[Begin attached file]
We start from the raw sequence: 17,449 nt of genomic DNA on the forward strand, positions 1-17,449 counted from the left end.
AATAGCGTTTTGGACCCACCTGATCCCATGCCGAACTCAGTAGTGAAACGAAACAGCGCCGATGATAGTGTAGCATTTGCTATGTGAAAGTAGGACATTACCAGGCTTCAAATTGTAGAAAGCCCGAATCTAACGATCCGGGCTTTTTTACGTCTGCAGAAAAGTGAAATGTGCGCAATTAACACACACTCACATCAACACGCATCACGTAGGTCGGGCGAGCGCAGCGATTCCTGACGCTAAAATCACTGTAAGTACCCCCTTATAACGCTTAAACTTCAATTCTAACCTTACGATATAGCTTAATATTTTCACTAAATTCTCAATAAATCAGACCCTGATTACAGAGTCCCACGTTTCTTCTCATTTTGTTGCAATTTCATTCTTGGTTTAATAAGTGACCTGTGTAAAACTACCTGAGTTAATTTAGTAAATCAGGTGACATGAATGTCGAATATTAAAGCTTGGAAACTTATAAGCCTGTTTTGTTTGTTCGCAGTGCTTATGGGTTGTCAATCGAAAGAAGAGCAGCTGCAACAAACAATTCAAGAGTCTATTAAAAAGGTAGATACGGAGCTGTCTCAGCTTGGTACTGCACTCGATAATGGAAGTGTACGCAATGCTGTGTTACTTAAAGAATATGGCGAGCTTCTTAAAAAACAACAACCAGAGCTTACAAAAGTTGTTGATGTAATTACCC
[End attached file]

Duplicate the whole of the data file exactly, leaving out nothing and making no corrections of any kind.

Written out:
We start from the raw sequence: 17,449 nt of genomic DNA on the forward strand, positions 1-17,449 counted from the left end.
AATAGCGTTTTGGACCCACCTGATCCCATGCCGAACTCAGTAGTGAAACGAAACAGCGCCGATGATAGTGTAGCATTTGCTATGTGAAAGTAGGACATTACCAGGCTTCAAATTGTAGAAAGCCCGAATCTAACGATCCGGGCTTTTTTACGTCTGCAGAAAAGTGAAATGTGCGCAATTAACACACACTCACATCAACACGCATCACGTAGGTCGGGCGAGCGCAGCGATTCCTGACGCTAAAATCACTGTAAGTACCCCCTTATAACGCTTAAACTTCAATTCTAACCTTACGATATAGCTTAATATTTTCACTAAATTCTCAATAAATCAGACCCTGATTACAGAGTCCCACGTTTCTTCTCATTTTGTTGCAATTTCATTCTTGGTTTAATAAGTGACCTGTGTAAAACTACCTGAGTTAATTTAGTAAATCAGGTGACATGAATGTCGAATATTAAAGCTTGGAAACTTATAAGCCTGTTTTGTTTGTTCGCAGTGCTTATGGGTTGTCAATCGAAAGAAGAGCAGCTGCAACAAACAATTCAAGAGTCTATTAAAAAGGTAGATACGGAGCTGTCTCAGCTTGGTACTGCACTCGATAATGGAAGTGTACGCAATGCTGTGTTACTTAAAGAATATGGCGAGCTTCTTAAAAAACAACAACCAGAGCTTACAAAAGTTGTTGATGTAATTACCC